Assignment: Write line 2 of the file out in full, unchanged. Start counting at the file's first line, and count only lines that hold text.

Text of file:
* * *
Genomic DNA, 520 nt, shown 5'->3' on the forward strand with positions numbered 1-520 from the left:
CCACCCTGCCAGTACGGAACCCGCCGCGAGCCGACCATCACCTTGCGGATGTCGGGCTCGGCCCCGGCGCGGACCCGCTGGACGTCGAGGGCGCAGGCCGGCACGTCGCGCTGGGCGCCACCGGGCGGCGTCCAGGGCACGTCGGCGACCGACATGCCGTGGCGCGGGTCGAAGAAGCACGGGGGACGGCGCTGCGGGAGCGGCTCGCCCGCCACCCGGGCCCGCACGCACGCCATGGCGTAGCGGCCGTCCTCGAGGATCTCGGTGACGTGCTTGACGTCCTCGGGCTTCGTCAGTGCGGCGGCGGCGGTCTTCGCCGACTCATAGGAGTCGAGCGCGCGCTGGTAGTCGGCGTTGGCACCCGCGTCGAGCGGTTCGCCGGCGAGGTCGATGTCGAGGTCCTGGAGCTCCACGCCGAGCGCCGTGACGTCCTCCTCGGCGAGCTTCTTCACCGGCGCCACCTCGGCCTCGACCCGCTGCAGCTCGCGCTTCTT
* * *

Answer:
CCACCCTGCCAGTACGGAACCCGCCGCGAGCCGACCATCACCTTGCGGATGTCGGGCTCGGCCCCGGCGCGGACCCGCTGGACGTCGAGGGCGCAGGCCGGCACGTCGCGCTGGGCGCCACCGGGCGGCGTCCAGGGCACGTCGGCGACCGACATGCCGTGGCGCGGGTCGAAGAAGCACGGGGGACGGCGCTGCGGGAGCGGCTCGCCCGCCACCCGGGCCCGCACGCACGCCATGGCGTAGCGGCCGTCCTCGAGGATCTCGGTGACGTGCTTGACGTCCTCGGGCTTCGTCAGTGCGGCGGCGGCGGTCTTCGCCGACTCATAGGAGTCGAGCGCGCGCTGGTAGTCGGCGTTGGCACCCGCGTCGAGCGGTTCGCCGGCGAGGTCGATGTCGAGGTCCTGGAGCTCCACGCCGAGCGCCGTGACGTCCTCCTCGGCGAGCTTCTTCACCGGCGCCACCTCGGCCTCGACCCGCTGCAGCTCGCGCTTCTT